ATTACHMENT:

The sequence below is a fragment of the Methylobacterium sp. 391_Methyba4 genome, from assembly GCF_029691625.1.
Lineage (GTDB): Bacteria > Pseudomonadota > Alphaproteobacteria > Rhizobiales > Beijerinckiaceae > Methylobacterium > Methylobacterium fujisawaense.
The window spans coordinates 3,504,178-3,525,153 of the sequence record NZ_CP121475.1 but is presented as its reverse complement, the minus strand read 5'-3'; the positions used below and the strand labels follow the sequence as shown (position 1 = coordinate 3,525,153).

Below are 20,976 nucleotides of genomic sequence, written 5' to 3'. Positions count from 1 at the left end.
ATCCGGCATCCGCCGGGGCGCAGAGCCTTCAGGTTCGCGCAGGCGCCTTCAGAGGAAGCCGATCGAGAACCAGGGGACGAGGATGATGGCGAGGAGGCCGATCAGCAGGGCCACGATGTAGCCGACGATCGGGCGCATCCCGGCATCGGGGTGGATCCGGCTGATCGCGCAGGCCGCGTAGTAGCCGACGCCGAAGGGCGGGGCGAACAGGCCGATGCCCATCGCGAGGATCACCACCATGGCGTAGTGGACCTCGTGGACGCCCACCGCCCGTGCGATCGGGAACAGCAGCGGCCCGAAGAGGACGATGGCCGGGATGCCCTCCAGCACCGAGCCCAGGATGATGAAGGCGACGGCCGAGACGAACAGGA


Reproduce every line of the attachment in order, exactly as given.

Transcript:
The sequence below is a fragment of the Methylobacterium sp. 391_Methyba4 genome, from assembly GCF_029691625.1.
Lineage (GTDB): Bacteria > Pseudomonadota > Alphaproteobacteria > Rhizobiales > Beijerinckiaceae > Methylobacterium > Methylobacterium fujisawaense.
The window spans coordinates 3,504,178-3,525,153 of the sequence record NZ_CP121475.1 but is presented as its reverse complement, the minus strand read 5'-3'; the positions used below and the strand labels follow the sequence as shown (position 1 = coordinate 3,525,153).

Below are 20,976 nucleotides of genomic sequence, written 5' to 3'. Positions count from 1 at the left end.
ATCCGGCATCCGCCGGGGCGCAGAGCCTTCAGGTTCGCGCAGGCGCCTTCAGAGGAAGCCGATCGAGAACCAGGGGACGAGGATGATGGCGAGGAGGCCGATCAGCAGGGCCACGATGTAGCCGACGATCGGGCGCATCCCGGCATCGGGGTGGATCCGGCTGATCGCGCAGGCCGCGTAGTAGCCGACGCCGAAGGGCGGGGCGAACAGGCCGATGCCCATCGCGAGGATCACCACCATGGCGTAGTGGACCTCGTGGACGCCCACCGCCCGTGCGATCGGGAACAGCAGCGGCCCGAAGAGGACGATGGCCGGGATGCCCTCCAGCACCGAGCCCAGGATGATGAAGGCGACGGCCGAGACGAACAGGA